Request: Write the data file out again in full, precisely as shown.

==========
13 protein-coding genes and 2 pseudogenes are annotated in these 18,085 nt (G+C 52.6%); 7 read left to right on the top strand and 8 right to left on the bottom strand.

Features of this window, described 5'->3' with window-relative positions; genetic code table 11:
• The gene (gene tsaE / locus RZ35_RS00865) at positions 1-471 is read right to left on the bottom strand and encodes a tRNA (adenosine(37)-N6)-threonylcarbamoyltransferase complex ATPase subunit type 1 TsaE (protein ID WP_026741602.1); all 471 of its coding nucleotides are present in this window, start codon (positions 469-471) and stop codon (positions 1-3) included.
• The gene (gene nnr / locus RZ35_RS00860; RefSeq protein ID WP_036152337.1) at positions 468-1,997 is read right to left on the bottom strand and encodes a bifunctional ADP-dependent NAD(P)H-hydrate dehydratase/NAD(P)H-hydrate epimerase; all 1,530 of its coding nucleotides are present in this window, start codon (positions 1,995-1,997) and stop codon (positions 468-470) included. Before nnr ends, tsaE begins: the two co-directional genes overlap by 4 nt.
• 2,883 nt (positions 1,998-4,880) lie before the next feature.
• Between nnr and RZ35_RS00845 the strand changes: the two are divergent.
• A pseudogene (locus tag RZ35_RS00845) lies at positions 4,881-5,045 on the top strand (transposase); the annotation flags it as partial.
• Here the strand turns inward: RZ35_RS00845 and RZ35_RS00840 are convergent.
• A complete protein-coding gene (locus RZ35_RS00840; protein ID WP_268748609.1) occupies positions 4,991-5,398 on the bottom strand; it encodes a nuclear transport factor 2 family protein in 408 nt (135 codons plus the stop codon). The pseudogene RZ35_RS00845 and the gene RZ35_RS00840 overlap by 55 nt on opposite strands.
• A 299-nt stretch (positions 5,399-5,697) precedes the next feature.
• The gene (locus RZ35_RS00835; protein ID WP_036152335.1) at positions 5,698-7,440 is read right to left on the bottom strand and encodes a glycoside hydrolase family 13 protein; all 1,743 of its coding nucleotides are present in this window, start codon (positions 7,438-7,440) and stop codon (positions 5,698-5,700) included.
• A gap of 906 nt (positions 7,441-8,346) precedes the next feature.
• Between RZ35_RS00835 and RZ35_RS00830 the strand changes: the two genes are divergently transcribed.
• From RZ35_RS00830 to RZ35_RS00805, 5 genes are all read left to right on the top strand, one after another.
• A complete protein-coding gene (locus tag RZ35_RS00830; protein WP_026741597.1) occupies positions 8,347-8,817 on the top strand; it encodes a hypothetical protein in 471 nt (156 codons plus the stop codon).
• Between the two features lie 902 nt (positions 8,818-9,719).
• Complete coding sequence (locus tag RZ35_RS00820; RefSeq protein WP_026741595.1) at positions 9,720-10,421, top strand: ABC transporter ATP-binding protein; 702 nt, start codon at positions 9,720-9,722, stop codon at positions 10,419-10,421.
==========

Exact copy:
13 protein-coding genes and 2 pseudogenes are annotated in these 18,085 nt (G+C 52.6%); 7 read left to right on the top strand and 8 right to left on the bottom strand.

Features of this window, described 5'->3' with window-relative positions; genetic code table 11:
• The gene (gene tsaE / locus RZ35_RS00865) at positions 1-471 is read right to left on the bottom strand and encodes a tRNA (adenosine(37)-N6)-threonylcarbamoyltransferase complex ATPase subunit type 1 TsaE (protein ID WP_026741602.1); all 471 of its coding nucleotides are present in this window, start codon (positions 469-471) and stop codon (positions 1-3) included.
• The gene (gene nnr / locus RZ35_RS00860; RefSeq protein ID WP_036152337.1) at positions 468-1,997 is read right to left on the bottom strand and encodes a bifunctional ADP-dependent NAD(P)H-hydrate dehydratase/NAD(P)H-hydrate epimerase; all 1,530 of its coding nucleotides are present in this window, start codon (positions 1,995-1,997) and stop codon (positions 468-470) included. Before nnr ends, tsaE begins: the two co-directional genes overlap by 4 nt.
• 2,883 nt (positions 1,998-4,880) lie before the next feature.
• Between nnr and RZ35_RS00845 the strand changes: the two are divergent.
• A pseudogene (locus tag RZ35_RS00845) lies at positions 4,881-5,045 on the top strand (transposase); the annotation flags it as partial.
• Here the strand turns inward: RZ35_RS00845 and RZ35_RS00840 are convergent.
• A complete protein-coding gene (locus RZ35_RS00840; protein ID WP_268748609.1) occupies positions 4,991-5,398 on the bottom strand; it encodes a nuclear transport factor 2 family protein in 408 nt (135 codons plus the stop codon). The pseudogene RZ35_RS00845 and the gene RZ35_RS00840 overlap by 55 nt on opposite strands.
• A 299-nt stretch (positions 5,399-5,697) precedes the next feature.
• The gene (locus RZ35_RS00835; protein ID WP_036152335.1) at positions 5,698-7,440 is read right to left on the bottom strand and encodes a glycoside hydrolase family 13 protein; all 1,743 of its coding nucleotides are present in this window, start codon (positions 7,438-7,440) and stop codon (positions 5,698-5,700) included.
• A gap of 906 nt (positions 7,441-8,346) precedes the next feature.
• Between RZ35_RS00835 and RZ35_RS00830 the strand changes: the two genes are divergently transcribed.
• From RZ35_RS00830 to RZ35_RS00805, 5 genes are all read left to right on the top strand, one after another.
• A complete protein-coding gene (locus tag RZ35_RS00830; protein WP_026741597.1) occupies positions 8,347-8,817 on the top strand; it encodes a hypothetical protein in 471 nt (156 codons plus the stop codon).
• Between the two features lie 902 nt (positions 8,818-9,719).
• Complete coding sequence (locus tag RZ35_RS00820; RefSeq protein WP_026741595.1) at positions 9,720-10,421, top strand: ABC transporter ATP-binding protein; 702 nt, start codon at positions 9,720-9,722, stop codon at positions 10,419-10,421.